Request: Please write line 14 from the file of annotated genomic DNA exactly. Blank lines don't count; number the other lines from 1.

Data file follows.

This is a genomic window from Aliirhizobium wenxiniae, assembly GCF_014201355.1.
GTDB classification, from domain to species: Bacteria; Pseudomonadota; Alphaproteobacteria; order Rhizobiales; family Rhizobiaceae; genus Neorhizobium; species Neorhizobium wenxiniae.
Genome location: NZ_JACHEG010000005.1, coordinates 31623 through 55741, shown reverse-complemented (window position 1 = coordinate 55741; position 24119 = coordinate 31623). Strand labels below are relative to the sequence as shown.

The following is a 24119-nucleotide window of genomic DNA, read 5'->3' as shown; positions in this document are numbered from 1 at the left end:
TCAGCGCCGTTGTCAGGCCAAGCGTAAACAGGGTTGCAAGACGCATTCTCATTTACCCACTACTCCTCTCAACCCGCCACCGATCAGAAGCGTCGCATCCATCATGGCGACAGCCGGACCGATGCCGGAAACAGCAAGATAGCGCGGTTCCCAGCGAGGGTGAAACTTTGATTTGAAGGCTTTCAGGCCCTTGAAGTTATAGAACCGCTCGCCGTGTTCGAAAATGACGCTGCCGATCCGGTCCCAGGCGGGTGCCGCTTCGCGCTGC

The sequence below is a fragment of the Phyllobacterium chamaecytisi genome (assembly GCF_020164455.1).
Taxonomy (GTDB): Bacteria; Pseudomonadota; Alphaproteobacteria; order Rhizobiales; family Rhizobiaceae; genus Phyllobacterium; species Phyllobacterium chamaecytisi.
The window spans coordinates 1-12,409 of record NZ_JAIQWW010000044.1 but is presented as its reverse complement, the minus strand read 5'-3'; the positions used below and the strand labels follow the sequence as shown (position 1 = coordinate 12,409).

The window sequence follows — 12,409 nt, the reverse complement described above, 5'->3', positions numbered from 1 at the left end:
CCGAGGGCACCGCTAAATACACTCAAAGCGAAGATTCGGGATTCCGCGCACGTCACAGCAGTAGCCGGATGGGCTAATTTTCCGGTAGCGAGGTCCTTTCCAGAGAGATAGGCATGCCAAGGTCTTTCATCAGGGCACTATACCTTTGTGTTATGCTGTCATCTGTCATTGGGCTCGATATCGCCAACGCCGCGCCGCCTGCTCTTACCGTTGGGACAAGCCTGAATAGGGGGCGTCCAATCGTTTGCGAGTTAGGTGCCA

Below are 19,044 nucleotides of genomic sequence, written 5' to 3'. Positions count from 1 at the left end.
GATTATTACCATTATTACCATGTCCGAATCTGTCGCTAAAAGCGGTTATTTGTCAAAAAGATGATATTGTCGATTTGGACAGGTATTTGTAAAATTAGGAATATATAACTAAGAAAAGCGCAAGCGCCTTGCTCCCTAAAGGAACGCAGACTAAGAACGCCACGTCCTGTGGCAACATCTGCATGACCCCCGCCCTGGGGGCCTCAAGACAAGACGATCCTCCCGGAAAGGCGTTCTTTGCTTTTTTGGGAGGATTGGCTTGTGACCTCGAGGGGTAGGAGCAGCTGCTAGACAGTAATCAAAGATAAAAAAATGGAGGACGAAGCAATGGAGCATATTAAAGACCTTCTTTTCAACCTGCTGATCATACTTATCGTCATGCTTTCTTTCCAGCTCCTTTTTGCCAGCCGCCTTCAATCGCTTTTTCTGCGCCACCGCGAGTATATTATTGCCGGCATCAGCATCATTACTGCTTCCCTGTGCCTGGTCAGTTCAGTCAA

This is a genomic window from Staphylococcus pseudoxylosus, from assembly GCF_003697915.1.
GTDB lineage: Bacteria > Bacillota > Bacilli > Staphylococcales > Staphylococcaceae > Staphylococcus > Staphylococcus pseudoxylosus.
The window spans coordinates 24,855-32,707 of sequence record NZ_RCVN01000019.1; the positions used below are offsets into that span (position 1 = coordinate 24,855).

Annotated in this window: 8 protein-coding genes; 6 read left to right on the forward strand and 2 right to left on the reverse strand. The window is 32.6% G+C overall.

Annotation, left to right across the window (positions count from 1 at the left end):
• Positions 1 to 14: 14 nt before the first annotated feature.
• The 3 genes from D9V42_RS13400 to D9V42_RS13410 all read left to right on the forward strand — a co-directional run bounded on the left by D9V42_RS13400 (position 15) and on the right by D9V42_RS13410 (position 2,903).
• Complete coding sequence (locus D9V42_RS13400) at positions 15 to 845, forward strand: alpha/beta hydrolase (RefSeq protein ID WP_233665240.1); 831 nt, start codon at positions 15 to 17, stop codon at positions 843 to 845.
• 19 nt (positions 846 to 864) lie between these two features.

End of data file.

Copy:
GTDB lineage: Bacteria > Bacillota > Bacilli > Staphylococcales > Staphylococcaceae > Staphylococcus > Staphylococcus pseudoxylosus.